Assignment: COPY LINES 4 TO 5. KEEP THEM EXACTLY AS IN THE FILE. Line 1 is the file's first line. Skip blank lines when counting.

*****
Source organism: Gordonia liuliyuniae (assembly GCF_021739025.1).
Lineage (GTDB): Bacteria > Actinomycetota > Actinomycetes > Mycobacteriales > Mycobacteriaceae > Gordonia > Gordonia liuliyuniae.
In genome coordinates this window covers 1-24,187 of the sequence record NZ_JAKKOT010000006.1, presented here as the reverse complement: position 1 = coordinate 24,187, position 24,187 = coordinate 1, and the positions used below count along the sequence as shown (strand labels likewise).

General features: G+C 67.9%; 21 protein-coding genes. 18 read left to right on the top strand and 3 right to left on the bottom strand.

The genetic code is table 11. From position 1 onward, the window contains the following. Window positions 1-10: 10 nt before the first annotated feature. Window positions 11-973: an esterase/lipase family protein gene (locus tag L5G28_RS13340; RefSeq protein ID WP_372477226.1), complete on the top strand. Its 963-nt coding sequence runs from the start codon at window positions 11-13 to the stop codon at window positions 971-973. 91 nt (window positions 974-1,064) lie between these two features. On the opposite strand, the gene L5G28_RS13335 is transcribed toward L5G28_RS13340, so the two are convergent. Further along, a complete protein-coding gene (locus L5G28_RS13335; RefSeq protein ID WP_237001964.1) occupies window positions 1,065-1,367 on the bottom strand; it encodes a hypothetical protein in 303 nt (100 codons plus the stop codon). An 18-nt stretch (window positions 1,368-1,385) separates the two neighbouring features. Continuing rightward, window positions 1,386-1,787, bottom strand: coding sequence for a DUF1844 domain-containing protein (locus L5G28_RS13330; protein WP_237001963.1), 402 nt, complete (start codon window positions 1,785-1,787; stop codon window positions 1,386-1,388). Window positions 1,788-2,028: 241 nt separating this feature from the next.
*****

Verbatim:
General features: G+C 67.9%; 21 protein-coding genes. 18 read left to right on the top strand and 3 right to left on the bottom strand.

The genetic code is table 11. From position 1 onward, the window contains the following. Window positions 1-10: 10 nt before the first annotated feature. Window positions 11-973: an esterase/lipase family protein gene (locus tag L5G28_RS13340; RefSeq protein ID WP_372477226.1), complete on the top strand. Its 963-nt coding sequence runs from the start codon at window positions 11-13 to the stop codon at window positions 971-973. 91 nt (window positions 974-1,064) lie between these two features. On the opposite strand, the gene L5G28_RS13335 is transcribed toward L5G28_RS13340, so the two are convergent. Further along, a complete protein-coding gene (locus L5G28_RS13335; RefSeq protein ID WP_237001964.1) occupies window positions 1,065-1,367 on the bottom strand; it encodes a hypothetical protein in 303 nt (100 codons plus the stop codon). An 18-nt stretch (window positions 1,368-1,385) separates the two neighbouring features. Continuing rightward, window positions 1,386-1,787, bottom strand: coding sequence for a DUF1844 domain-containing protein (locus L5G28_RS13330; protein WP_237001963.1), 402 nt, complete (start codon window positions 1,785-1,787; stop codon window positions 1,386-1,388). Window positions 1,788-2,028: 241 nt separating this feature from the next.